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Thursday, Sept. 8, 2011
10:45 a.m., NSERL 3.204








"Miniaturized Directional Microphones and Microspeakers for Hearing Aids Applications"
Junseok Chae, Associate Professor, University of Michigan

MEMS (Micro-Electro-Mechanical-Systems) are attractive for small size, low power, light weight, and potentially low cost.  Many MEMS devices have been successfully commercialized such as inkjet printer heads, acceleration sensors, pressure sensors, gyroscopes, and digital mirrors.  In this talk, I present MEMS-based directional microphones and microspeakers for hearing aids applications.  ~ 10% of population in US are having hearing difficulty/impair. Statistically ~ 30% or more of age of 60 or older and ~ 2% of age of 18 or younger are having hearing difficulty/impair. Despite of such large population not many young patients currently use hearing aids, partially because of social stigma. This project is to aim to develop miniaturized hearing aids components (microphones and microspeakers) to explore possibility of directional and low power hearing aids.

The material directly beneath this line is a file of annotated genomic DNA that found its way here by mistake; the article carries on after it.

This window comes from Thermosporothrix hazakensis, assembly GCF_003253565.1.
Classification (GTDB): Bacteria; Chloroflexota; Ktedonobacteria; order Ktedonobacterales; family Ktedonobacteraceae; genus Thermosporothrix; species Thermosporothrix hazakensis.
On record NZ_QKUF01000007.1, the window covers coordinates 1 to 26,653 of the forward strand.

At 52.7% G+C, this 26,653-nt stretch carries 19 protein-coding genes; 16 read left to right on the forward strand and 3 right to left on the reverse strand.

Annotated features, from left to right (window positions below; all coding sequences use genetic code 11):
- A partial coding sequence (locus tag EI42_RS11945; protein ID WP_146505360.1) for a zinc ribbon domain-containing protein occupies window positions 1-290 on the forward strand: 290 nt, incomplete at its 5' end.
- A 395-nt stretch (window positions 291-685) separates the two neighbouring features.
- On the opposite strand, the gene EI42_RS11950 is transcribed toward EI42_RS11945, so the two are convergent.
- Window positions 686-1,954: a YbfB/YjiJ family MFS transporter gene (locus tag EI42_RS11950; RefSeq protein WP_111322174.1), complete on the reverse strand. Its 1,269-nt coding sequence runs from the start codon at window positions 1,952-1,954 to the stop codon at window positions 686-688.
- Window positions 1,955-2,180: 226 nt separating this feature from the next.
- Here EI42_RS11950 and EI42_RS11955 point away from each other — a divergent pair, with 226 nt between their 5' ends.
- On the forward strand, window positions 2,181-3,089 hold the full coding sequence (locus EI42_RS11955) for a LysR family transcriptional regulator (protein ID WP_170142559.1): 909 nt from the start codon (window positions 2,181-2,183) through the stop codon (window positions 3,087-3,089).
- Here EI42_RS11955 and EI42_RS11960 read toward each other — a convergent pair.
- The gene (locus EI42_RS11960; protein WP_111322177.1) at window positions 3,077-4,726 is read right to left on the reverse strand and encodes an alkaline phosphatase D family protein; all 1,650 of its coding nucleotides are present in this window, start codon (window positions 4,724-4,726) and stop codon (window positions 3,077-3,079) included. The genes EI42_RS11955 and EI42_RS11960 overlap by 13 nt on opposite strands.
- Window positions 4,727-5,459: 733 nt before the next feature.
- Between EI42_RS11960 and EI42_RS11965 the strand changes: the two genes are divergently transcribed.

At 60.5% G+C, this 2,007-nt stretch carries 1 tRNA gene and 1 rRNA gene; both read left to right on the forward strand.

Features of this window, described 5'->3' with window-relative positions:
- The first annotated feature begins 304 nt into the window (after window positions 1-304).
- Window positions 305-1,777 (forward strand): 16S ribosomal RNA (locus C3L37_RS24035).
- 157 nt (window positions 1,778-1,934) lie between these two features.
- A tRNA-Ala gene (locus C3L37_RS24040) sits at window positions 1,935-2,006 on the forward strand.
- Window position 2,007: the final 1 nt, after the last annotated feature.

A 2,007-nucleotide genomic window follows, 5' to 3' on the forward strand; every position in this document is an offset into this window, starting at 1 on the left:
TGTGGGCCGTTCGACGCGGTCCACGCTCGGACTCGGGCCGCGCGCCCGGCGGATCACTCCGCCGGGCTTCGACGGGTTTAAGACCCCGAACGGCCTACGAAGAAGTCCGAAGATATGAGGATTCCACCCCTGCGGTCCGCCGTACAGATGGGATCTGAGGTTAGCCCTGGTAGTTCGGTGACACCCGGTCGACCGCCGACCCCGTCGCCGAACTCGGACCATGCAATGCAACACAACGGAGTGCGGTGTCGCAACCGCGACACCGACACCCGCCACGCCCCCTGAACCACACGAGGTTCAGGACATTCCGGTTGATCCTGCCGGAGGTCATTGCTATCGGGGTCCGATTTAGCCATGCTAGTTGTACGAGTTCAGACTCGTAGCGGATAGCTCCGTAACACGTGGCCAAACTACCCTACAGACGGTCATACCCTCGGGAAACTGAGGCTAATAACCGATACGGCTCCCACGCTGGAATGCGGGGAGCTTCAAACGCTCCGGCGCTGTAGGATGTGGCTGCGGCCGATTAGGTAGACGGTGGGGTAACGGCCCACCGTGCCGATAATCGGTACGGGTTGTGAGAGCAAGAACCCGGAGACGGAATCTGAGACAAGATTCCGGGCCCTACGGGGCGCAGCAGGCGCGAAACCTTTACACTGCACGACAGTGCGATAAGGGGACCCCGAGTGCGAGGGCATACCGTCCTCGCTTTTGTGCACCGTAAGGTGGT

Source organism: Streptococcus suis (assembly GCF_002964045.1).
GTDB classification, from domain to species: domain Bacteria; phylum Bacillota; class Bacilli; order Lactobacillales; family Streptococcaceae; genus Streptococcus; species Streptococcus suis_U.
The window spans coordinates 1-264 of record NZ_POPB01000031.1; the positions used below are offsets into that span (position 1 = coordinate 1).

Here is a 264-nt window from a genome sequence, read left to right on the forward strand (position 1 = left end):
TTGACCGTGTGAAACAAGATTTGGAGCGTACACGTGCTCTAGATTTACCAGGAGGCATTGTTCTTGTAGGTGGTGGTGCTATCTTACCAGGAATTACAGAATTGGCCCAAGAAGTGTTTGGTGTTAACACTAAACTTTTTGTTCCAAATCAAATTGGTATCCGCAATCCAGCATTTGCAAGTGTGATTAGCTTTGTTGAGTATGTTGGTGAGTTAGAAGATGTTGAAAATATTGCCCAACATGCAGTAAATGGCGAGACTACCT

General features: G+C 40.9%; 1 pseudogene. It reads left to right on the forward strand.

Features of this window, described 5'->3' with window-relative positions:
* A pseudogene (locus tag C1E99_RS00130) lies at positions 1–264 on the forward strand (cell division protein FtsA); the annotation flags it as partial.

Junseok Chae received the B.S. degree in metallurgical engineering from the Korea University, Seoul, Korea, in 1998, and the M.S. and Ph.D. degrees in EECS (Electrical Engineering and Computer Science) from the University of Michigan, Ann Arbor, in 2000 and 2003, respectively. After a couple of years of being research fellow at Michigan, he joined Arizona State University as an assistant professor in electrical engineering in 2005 and now he is an associate professor. His research areas of interest are MEMS for biomedical applications.
He received the 1st place prize and the best paper award in DAC (Design Automation Conference) student design contest in 2001. He has published over 80 journal and conference articles, one book, two book chapters, and holds two US patents. He received NSF CAREER award on MEMS protein sensor array.